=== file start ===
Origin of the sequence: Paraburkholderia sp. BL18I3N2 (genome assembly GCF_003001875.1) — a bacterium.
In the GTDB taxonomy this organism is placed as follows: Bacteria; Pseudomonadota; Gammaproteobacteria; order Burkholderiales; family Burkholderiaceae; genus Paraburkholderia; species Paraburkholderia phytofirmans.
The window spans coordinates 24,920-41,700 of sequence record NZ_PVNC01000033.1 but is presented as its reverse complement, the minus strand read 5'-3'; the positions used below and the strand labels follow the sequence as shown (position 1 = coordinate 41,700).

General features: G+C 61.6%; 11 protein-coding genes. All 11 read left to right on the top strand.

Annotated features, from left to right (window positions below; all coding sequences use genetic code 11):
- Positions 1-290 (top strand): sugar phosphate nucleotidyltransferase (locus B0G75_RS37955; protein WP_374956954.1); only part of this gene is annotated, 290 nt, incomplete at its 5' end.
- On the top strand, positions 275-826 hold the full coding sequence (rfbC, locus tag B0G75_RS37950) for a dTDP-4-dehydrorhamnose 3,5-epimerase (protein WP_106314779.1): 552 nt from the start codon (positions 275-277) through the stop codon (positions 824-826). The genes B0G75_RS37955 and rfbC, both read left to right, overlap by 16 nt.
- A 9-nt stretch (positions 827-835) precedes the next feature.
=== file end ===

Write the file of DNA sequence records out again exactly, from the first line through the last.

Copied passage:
Origin of the sequence: Paraburkholderia sp. BL18I3N2 (genome assembly GCF_003001875.1) — a bacterium.
In the GTDB taxonomy this organism is placed as follows: Bacteria; Pseudomonadota; Gammaproteobacteria; order Burkholderiales; family Burkholderiaceae; genus Paraburkholderia; species Paraburkholderia phytofirmans.
The window spans coordinates 24,920-41,700 of sequence record NZ_PVNC01000033.1 but is presented as its reverse complement, the minus strand read 5'-3'; the positions used below and the strand labels follow the sequence as shown (position 1 = coordinate 41,700).

General features: G+C 61.6%; 11 protein-coding genes. All 11 read left to right on the top strand.

Annotated features, from left to right (window positions below; all coding sequences use genetic code 11):
- Positions 1-290 (top strand): sugar phosphate nucleotidyltransferase (locus B0G75_RS37955; protein WP_374956954.1); only part of this gene is annotated, 290 nt, incomplete at its 5' end.
- On the top strand, positions 275-826 hold the full coding sequence (rfbC, locus tag B0G75_RS37950) for a dTDP-4-dehydrorhamnose 3,5-epimerase (protein WP_106314779.1): 552 nt from the start codon (positions 275-277) through the stop codon (positions 824-826). The genes B0G75_RS37955 and rfbC, both read left to right, overlap by 16 nt.
- A 9-nt stretch (positions 827-835) precedes the next feature.